There will be some driverless vehicles on Toronto roads soon. How does that solve the commuting problem?
Some problems define the possible answer set.
Congestion on the roads, public transit fails because of rigid schedules and inconvenient access to points outside the city core.
If I am forced to drive because public transit doesn’t go where I am going in a timely and convenient way, I notice commuting is a huge waste of time and a source of frustration with my fellow earthlings with whom I must share the road.
My problem is the time and frustration of commuting and it seems to be solvable by bigger, or more highways.
Define an alternative problem given the same parameters
Suppose the problem is driving is a waste of time and it is stressful. I want those parameters to go away.
Answer: autonomous vehicles. Now I can use the time in transit productively and I really don’t care that the road is covered by less than adequate drivers. No more being cutoff, or needlessly slowed because some cannot drive around a curve on the highway without slowing by 40%.
Driverless vehicles will make commuting a useful time. Sleep, work, relax, talk on the phone, watch a movie or training video.
Same problem structure but a different approach leaves the parameters unchanged, but removes the effects of the problem. For any problem, that is all anyone needs.
Some problems go away when the optics change
Presentation matters. Five decades ago, computers were beginning to find their way into engineering. Most of them could deliver an answer to a complicated computational problem in a few seconds. Engineers never believed the answer because it would have taken them half a day to get it using the old ways. The engineers found it threatening.
Solution: Build a time lag into the delivery of the answer. The computer’s approach became, receive problem, compute answer in ten seconds, wait five minutes, print answer. No more stress. The lag would be gradually reduced until it was printing as soon as the answer was known. The ten second answer became acceptable and now we find that is much too long. The instant answer is now the standard.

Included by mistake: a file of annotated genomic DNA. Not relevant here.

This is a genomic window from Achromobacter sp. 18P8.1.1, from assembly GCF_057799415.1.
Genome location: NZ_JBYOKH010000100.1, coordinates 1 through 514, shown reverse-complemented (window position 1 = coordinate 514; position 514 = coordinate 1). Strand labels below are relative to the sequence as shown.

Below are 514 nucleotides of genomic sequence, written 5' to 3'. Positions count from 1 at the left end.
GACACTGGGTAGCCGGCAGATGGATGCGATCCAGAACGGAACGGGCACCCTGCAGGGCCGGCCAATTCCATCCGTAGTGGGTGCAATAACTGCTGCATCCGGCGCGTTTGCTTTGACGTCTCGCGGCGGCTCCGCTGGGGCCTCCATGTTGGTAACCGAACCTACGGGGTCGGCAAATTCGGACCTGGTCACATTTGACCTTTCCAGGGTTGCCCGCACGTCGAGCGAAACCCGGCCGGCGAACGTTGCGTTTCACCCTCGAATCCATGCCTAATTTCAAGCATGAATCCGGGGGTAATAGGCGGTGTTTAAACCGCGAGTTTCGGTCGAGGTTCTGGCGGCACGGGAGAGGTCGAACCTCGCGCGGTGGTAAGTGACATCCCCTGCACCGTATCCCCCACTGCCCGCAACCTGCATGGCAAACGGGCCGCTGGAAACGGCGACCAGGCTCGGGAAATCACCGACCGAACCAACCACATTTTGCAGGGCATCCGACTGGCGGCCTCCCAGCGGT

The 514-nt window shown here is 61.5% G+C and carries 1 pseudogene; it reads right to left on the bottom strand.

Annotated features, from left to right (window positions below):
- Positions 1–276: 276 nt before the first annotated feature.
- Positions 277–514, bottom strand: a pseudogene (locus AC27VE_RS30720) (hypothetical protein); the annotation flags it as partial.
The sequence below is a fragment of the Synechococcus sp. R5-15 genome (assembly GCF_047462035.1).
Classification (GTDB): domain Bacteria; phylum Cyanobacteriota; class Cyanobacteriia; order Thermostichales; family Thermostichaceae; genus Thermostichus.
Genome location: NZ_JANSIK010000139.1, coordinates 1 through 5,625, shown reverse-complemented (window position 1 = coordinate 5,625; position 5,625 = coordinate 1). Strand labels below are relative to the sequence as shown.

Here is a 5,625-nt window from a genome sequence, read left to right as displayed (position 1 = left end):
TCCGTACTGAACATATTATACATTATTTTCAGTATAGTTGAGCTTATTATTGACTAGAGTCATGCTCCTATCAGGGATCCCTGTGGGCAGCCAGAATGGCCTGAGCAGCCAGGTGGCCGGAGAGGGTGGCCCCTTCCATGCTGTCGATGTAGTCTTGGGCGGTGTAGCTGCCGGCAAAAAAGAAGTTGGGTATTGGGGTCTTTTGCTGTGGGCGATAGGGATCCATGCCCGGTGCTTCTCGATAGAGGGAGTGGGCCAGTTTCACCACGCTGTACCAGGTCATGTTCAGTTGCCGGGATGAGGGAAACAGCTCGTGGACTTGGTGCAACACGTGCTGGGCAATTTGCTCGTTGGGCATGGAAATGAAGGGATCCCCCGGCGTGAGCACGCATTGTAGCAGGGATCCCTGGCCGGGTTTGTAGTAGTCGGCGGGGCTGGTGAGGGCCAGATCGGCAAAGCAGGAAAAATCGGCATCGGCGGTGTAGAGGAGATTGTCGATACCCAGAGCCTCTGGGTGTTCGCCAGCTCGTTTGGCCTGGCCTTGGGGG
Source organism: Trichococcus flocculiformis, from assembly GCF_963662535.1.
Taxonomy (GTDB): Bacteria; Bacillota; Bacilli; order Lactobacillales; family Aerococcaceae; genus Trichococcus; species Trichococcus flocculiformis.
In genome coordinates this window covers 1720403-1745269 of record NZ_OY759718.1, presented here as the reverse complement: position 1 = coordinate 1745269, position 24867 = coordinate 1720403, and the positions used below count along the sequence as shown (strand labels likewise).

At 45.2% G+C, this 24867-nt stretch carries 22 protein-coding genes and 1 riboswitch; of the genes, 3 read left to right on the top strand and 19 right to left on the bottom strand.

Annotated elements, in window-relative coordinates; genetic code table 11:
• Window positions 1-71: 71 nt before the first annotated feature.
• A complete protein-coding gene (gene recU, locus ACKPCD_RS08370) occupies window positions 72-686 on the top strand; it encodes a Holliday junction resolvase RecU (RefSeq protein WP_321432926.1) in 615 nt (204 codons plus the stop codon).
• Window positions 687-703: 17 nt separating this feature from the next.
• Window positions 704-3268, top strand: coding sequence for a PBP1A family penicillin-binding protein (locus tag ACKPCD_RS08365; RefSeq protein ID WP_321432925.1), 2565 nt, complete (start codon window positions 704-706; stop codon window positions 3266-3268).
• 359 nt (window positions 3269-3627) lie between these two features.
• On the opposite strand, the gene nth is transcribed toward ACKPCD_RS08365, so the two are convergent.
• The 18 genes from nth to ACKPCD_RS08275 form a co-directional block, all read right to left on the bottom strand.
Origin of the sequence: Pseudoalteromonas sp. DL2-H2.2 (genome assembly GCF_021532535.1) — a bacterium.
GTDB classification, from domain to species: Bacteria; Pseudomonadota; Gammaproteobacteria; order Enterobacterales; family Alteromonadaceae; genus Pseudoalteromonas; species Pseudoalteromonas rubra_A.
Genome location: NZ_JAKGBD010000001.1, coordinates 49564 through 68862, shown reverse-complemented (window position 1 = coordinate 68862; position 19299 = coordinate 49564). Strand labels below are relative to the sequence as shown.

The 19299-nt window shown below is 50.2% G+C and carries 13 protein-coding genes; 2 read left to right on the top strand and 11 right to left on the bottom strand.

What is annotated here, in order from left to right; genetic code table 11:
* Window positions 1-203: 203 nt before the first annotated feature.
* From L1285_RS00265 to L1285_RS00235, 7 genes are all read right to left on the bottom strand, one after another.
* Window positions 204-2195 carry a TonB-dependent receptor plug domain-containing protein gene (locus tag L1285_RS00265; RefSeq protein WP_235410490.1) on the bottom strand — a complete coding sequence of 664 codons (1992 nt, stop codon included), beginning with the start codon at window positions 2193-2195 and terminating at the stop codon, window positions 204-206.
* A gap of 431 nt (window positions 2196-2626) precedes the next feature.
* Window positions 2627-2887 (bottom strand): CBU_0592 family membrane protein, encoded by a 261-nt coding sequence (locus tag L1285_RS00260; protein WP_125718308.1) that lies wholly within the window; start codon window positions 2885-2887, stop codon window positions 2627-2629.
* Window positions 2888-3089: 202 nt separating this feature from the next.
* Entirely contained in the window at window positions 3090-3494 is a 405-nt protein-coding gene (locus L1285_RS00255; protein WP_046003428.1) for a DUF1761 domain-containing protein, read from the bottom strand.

Some methods are too complex or rigid to allow creativity or even common sense.
There is tendency to over design solutions and create rules and manuals that aim to cover everything. That never happens. When common sense is removed from the manual, problems like United Airlines customer relations fiascoes (notice the plural) are nearly mandatory.
There must always be a way for employees to apply judgement. If you cannot trust them to use judgement in matters like customer relations, you have not set standards and priorities, or have trained them poorly, or you should never have hired them. Hire good people and trust them. If you cannot do that, you cannot succeed.
Teach people to diagnose the heart of the problem.
A visible future problem is the care and storage of senior citizens.
Should we build more facilities or should we provide ways for them to stay where they are, or with family or friends, or some sort of cooperative living facility? Maybe like a student residence at a university. In some places, the facilities exist and are shared space with real university students.
Reframing problems allows new answers to appear.
Spend some to time to understand what the problem means. Do not become confined by the definition box. Thinking outside the box is an old approach.
The new approach is, “There is no box.”
Don Shaughnessy arranges life insurance for people who understand the value of a life insured estate. He can be reached at The Protectors Group, a large insurance, employee benefits, and investment agency in Peterborough, Ontario. In previous careers, he has been a partner in a large international public accounting firm, CEO of a software start-up, a partner in an energy management system importer, and briefly in the restaurant business.
Please be in touch if I can help you. email@example.com 866-285-7772